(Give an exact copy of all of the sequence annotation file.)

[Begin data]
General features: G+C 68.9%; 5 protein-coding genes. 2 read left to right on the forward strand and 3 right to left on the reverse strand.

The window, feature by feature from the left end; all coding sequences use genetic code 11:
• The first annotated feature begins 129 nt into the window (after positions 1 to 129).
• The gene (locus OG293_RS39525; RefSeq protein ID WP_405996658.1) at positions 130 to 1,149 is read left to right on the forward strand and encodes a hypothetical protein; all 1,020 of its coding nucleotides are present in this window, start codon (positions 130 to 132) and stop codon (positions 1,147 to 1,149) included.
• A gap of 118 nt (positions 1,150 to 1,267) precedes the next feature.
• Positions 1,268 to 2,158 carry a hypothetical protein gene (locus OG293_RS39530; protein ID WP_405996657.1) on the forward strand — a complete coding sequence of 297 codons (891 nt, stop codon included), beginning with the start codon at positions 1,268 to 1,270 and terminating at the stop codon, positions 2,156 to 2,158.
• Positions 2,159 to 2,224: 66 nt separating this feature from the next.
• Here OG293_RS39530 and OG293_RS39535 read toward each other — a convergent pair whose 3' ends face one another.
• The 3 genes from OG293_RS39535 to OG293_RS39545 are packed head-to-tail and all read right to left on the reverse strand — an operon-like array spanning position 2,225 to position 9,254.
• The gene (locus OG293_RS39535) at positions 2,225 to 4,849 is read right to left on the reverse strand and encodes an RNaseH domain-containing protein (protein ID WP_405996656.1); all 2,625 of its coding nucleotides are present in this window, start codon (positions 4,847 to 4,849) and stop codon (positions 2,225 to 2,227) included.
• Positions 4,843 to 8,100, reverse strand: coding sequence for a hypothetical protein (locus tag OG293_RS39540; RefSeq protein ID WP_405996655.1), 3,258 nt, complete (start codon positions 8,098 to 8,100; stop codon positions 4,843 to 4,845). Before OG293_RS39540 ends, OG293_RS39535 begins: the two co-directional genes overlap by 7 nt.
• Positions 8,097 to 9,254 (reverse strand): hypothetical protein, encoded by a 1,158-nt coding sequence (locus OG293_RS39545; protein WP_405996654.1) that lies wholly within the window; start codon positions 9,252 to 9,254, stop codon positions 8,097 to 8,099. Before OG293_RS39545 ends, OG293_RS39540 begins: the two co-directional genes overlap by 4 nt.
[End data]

General features: G+C 68.9%; 5 protein-coding genes. 2 read left to right on the forward strand and 3 right to left on the reverse strand.

The window, feature by feature from the left end; all coding sequences use genetic code 11:
• The first annotated feature begins 129 nt into the window (after positions 1 to 129).
• The gene (locus OG293_RS39525; RefSeq protein ID WP_405996658.1) at positions 130 to 1,149 is read left to right on the forward strand and encodes a hypothetical protein; all 1,020 of its coding nucleotides are present in this window, start codon (positions 130 to 132) and stop codon (positions 1,147 to 1,149) included.
• A gap of 118 nt (positions 1,150 to 1,267) precedes the next feature.
• Positions 1,268 to 2,158 carry a hypothetical protein gene (locus OG293_RS39530; protein ID WP_405996657.1) on the forward strand — a complete coding sequence of 297 codons (891 nt, stop codon included), beginning with the start codon at positions 1,268 to 1,270 and terminating at the stop codon, positions 2,156 to 2,158.
• Positions 2,159 to 2,224: 66 nt separating this feature from the next.
• Here OG293_RS39530 and OG293_RS39535 read toward each other — a convergent pair whose 3' ends face one another.
• The 3 genes from OG293_RS39535 to OG293_RS39545 are packed head-to-tail and all read right to left on the reverse strand — an operon-like array spanning position 2,225 to position 9,254.
• The gene (locus OG293_RS39535) at positions 2,225 to 4,849 is read right to left on the reverse strand and encodes an RNaseH domain-containing protein (protein ID WP_405996656.1); all 2,625 of its coding nucleotides are present in this window, start codon (positions 4,847 to 4,849) and stop codon (positions 2,225 to 2,227) included.
• Positions 4,843 to 8,100, reverse strand: coding sequence for a hypothetical protein (locus tag OG293_RS39540; RefSeq protein ID WP_405996655.1), 3,258 nt, complete (start codon positions 8,098 to 8,100; stop codon positions 4,843 to 4,845). Before OG293_RS39540 ends, OG293_RS39535 begins: the two co-directional genes overlap by 7 nt.
• Positions 8,097 to 9,254 (reverse strand): hypothetical protein, encoded by a 1,158-nt coding sequence (locus OG293_RS39545; protein WP_405996654.1) that lies wholly within the window; start codon positions 9,252 to 9,254, stop codon positions 8,097 to 8,099. Before OG293_RS39545 ends, OG293_RS39540 begins: the two co-directional genes overlap by 4 nt.